The Finance Bill 2020 increases existing environmental taxes, amends the carbon emissions tax that is not commenced, and provides for a new packaging tax.
Vehicle Excise and Registration Tax
The government announced at Budget 2017 it would introduce a new regime for calculating a car’s CO2 emissions, known as the Worldwide Harmonised Light vehicles Test Procedure (WLTP). The WLTP applied from 1st September 2017. All EC certificates of conformity or UK approval certificates for new cars show CO2 emissions figures based upon the WLTP test procedure, in addition to those based upon the existing methodology (NEDC).
Schedule 1 to Vehicle Excise and Registration Act (VERA) 1994 provides the legislation for annual rates of duty. The Finance Bill 2020 amends VERA to facilitate implementation of the WLTP regime.
VERA is also amended to exempt all registered zero-emission light passenger vehicles registered from 1 April 2017 from the Vehicle Excise Duty (VED) supplement for light passenger vehicles with a list price exceeding £40,000, when their licence is renewed on or after 1 April 2020.
Air Passenger Duty (APD)
The rates for APD are set out in section 30 of the Finance Act 1994. The rates of APD for flights to Band A destinations are unchanged. Band B destination APD is increased – in force 1st April 2021.
Climate Change Levy (CCL)
The main rates of Climate Change Levy (CCL) are amended with effect from 1 April 2020. The reduced rate percentages that apply to the main rates of CCL payable by participants in the Climate Change Agreement (CCA) scheme, are also amended with effect from 1 April 2020.
The main rates of Climate Change Levy (CCL) are amended with effect from 1 April 2021. The reduced rate percentages that apply to the Climate Change Levy (CCL) main rates payable by participants in the Climate Change Agreement (CCA) scheme, are also amended with effect from 1 April 2021.
[ Budget 2016 announced that, from 1 April 2019, rates would become subject to ‘rebalancing’ to reflect changes in the fuel mix used in electricity generation. The increase in rates, from 1 April 2019, also sought to recover the tax revenues lost by closing the Carbon Reduction Commitment Energy Efficiency Scheme.
Budget 2016 announced that, alongside the rates increase from 1 April 2019, the reduced rates of CCL for qualifying businesses in the CCA scheme would be amended so that participants did not pay more in CCL than they would have if the rates were increased in line with the Retail Prices Index (RPI) as in previous years.]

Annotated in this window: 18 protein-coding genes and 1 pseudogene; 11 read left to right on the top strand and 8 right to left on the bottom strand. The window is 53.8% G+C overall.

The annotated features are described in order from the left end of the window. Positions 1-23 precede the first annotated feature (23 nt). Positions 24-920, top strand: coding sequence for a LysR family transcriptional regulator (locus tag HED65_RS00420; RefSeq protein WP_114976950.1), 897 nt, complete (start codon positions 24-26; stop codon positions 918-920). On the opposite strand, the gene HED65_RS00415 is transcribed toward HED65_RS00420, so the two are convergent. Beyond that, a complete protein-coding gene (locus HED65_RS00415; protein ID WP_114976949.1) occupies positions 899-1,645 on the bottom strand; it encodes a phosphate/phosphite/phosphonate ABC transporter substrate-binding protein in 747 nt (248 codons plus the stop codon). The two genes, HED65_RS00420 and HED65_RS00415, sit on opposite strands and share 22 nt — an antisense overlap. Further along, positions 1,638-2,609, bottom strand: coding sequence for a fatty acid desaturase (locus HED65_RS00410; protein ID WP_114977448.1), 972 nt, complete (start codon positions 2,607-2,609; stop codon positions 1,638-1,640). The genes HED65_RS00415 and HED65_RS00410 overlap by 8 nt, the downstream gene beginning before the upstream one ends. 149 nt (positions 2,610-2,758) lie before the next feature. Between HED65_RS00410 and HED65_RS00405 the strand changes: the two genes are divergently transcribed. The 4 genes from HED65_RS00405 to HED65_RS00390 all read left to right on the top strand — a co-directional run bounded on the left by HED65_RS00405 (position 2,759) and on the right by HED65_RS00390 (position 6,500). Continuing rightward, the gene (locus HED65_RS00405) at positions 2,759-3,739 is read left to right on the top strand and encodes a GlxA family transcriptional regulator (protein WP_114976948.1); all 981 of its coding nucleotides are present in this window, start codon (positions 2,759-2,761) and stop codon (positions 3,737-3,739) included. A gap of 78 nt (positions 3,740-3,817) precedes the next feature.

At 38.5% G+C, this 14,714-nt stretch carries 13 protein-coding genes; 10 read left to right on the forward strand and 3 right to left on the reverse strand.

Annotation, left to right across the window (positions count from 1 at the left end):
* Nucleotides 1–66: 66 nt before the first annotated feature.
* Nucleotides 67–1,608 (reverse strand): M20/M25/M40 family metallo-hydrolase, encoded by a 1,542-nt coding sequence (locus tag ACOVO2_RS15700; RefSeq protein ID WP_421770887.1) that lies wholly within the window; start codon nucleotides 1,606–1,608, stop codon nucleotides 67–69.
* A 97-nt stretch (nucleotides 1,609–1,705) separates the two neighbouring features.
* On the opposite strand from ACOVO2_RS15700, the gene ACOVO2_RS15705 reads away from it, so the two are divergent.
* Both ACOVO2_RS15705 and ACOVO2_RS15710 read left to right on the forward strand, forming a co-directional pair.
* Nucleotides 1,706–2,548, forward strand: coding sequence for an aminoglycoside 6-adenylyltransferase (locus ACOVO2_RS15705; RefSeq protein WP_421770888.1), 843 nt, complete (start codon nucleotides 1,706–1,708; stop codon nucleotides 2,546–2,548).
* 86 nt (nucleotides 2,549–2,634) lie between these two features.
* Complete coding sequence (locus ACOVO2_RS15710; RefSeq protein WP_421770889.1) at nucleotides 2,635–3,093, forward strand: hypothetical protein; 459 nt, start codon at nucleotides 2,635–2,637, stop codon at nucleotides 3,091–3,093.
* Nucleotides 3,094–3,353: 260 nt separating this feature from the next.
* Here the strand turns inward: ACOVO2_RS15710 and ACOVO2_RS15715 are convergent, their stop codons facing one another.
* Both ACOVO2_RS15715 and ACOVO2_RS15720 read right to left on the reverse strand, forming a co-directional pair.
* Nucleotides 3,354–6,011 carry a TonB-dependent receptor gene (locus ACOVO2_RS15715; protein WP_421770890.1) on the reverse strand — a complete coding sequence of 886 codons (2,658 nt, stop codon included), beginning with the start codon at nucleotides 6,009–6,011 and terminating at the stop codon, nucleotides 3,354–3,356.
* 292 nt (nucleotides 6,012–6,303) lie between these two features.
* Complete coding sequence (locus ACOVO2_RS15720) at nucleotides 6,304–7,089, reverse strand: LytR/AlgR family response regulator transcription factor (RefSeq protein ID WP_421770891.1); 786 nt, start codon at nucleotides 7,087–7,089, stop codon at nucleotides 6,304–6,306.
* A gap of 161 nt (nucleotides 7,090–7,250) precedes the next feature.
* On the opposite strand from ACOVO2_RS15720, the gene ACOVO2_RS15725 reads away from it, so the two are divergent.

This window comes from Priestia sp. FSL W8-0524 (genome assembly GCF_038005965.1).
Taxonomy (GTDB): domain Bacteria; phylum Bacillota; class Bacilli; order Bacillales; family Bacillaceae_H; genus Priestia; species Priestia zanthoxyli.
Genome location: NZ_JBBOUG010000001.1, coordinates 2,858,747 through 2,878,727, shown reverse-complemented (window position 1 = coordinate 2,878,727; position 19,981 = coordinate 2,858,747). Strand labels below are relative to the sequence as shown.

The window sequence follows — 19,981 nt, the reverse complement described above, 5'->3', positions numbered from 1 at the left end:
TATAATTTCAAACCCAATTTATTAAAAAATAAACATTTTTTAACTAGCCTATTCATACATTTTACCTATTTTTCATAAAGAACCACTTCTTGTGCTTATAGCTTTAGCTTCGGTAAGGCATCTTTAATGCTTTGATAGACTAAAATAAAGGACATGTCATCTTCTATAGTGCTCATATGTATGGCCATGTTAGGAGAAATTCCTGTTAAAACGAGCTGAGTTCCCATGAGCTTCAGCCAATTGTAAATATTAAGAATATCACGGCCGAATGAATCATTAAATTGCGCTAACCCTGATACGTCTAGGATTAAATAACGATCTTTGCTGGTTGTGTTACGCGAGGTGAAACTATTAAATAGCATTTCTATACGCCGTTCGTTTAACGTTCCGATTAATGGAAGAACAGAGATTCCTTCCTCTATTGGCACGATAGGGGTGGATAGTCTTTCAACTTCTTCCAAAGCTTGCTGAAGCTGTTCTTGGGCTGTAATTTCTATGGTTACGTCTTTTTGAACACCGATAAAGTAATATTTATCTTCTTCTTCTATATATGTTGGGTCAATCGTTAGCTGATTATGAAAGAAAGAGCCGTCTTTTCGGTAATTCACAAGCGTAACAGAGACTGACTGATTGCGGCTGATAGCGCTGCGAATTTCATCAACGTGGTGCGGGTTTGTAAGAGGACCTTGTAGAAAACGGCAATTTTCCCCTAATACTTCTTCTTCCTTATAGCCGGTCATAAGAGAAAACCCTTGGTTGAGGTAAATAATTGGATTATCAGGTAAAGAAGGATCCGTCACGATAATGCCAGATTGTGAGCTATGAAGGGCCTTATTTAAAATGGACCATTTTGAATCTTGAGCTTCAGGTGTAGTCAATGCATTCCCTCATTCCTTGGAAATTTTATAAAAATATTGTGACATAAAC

[ Budget 2017 announced that in order to ensure a better consistency between portable fuels in the off-gas grid market, the CCL rate for liquefied petroleum gas (LPG) would be frozen at the 2019-20 level in the years 2020-21 and 2021-22. For this reason, the reduced rate for LPG will remain set at 23 percent for the years 2020-21 and 2021-22.]
[ Budget 2018 reaffirmed the government’s commitment to continue with the rebalancing and the CCL rates with effect from 1 April 2020 reflect this.
Budget 2018 announced the amended reduced rates for 2020-21 would limit the impact on CCA scheme participants to an RPI increase similar to that in the year 2019-20.
Budget 2018 announced the amended reduced rates for 2021 to 2022 would limit the impact on CCA scheme participants to an RPI increase.]
Sections 42(1)(a) and 42(2) of the Finance Act 1996 to increase both rates of Landfill tax (the standard and the reduced rate) in line with inflation (rounded to the nearest 5 pence). The increased rates apply to any disposal of relevant materials made (or treated as made) at a landfill site in England or Northern Ireland on or after 1 April 2020. The increased standard rate also applies from the same date to any disposal of relevant materials made (or treated as made) at an unauthorized waste site in England or Northern Ireland. The standard rate will increase to £94.15 per tonne and the lower rate to £3.00 per tonne.